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Golden Gate Movie Review

walker song agent father

Okay, everybody, let's play movie producer! Here's the story: first, we need Matt Dillon in the lead, because at the age of 30, he can convincingly age from 22 to 38 without ever changing his suit or hair. Dillon starts out as eager beaver FBI agent Kevin Walker, who just wants to get laid and make a name for himself in the Bureau. So he tells this girl he wants to lay (Teri Polo as Cynthia) that justice means more to him than the law, and he deliberately frames a Chinese laundry worker for being part of a Communist conspiracy. Cynthia walks out on fledgling agent Walker. The Chinese laundry worker spends the years 1952 through 1962 in prison, during which time his motherless little girl grows up to be Joan Chen, 33, as Marilyn Song. Ordered by the FBI to continue surveillance on her newly released father, Walker stalks him into an early grave, courtesy of a suicide leap from the Golden Gate Bridge. Then, because Walker wants to lay Song, he tells her nice things about her father that he claims he learned as a public defender. They make out next to the Golden Gate Bridge where the proud agent can't help bragging about the original news coverage of her father's conviction. Sure enough, Song finds the original front page picture of Walker framing her father and splits. Six years later, Agent Walker is ordered by the FBI to begin surveillance on Song, now an instructor at the University of California at Berkeley. Since Walker framed her father for being part of a Communist conspiracy, why not frame Song too, complete with the help of a University official? But this creep we've been stuck with for 95 minutes, who's never shown even a sliver of a conscience, suddenly has a change of heart in the final reel. So, there will be a karmic finale for FBI Agent Kevin Walker at the Golden Gate Bridge and a happy ending for Marilyn Song, so she can narrate the movie. PLUS: They can even say these lines to each other, to be excerpted in the coming attractions trailer and ALL the posters: “Some loves are impossible.” “But they are loves just the same.” What do you think? Great, huh? And producer Michael Brandman did think that David Henry Hwang's idea was great, just great: “When a playwright as uniquely talented as David has an idea he wants to pursue, I am smart enough simply to say yes.” So now you know. The spirit of self-styled movie mogul Howard Hughes, who ran RKO into the ground with Red Menace flicks like I Married a Communist, is alive and well in 1994. We can't all be movie producers, but at least we can say some movies are stinkers. But they are made just the same. woof!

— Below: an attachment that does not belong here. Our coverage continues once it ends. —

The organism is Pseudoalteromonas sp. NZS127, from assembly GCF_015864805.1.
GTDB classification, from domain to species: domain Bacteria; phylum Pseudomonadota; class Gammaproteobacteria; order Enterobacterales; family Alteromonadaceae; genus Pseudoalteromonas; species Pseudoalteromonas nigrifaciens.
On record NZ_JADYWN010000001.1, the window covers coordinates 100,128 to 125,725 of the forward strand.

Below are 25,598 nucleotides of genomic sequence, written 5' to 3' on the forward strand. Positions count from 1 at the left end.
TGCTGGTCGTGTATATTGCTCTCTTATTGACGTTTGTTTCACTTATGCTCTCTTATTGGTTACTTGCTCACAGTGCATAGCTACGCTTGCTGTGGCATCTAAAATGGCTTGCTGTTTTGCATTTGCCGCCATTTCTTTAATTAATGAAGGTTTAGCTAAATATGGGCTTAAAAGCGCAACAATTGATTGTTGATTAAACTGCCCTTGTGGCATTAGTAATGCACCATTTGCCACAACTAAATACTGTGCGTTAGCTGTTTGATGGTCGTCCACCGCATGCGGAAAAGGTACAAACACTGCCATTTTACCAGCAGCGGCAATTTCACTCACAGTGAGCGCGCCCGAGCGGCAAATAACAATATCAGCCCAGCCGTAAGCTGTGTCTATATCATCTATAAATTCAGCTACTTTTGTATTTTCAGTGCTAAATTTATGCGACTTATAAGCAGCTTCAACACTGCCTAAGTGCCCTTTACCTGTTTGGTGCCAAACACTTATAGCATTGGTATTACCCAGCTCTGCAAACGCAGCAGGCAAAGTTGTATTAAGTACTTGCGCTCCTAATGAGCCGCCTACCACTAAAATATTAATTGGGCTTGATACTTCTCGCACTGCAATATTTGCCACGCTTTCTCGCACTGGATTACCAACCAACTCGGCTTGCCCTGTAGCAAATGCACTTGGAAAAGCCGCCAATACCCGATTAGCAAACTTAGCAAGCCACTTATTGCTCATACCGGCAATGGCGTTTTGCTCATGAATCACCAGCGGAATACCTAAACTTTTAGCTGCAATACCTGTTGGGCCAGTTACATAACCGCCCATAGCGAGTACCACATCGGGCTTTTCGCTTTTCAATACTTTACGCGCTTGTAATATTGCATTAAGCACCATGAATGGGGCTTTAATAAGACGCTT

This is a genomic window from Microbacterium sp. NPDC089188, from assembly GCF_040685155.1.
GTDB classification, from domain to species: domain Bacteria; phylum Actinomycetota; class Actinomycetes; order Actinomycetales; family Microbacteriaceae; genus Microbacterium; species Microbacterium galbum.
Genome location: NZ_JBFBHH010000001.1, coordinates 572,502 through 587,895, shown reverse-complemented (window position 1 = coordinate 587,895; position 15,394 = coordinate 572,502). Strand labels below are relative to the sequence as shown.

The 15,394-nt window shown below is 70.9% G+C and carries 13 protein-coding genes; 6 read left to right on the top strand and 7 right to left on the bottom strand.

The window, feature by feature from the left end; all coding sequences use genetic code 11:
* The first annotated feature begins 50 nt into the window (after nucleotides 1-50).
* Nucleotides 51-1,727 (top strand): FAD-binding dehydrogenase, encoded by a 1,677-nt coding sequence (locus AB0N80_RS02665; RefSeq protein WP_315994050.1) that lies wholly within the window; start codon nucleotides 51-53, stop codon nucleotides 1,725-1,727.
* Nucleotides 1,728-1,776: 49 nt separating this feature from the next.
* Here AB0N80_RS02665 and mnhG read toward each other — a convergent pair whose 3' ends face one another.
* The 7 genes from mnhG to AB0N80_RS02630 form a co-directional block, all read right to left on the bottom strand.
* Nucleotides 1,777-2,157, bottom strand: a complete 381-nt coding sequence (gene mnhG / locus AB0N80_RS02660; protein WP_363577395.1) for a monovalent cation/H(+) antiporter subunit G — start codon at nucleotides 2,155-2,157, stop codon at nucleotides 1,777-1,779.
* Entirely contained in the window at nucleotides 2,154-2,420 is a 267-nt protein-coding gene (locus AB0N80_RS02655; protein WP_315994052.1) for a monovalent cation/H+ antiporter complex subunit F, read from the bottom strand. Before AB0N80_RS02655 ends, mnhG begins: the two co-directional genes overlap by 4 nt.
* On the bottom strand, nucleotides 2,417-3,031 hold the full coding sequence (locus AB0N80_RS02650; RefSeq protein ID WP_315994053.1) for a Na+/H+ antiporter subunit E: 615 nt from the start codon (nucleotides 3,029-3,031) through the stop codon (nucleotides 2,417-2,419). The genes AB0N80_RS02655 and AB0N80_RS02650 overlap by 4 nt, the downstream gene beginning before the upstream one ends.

1993 (R) 95m/C Matt Dillon, Joan Chen, Bruno Kirby, Teri Polo, Tzi Ma, Stan Egi, Peter Murnik, Jack Shearer, George Giudall; D: John Madden; W: David Henry Hwang; C: Bobby Bukowski; M: Elliot Goldenthal. VHS, LV, Closed Caption

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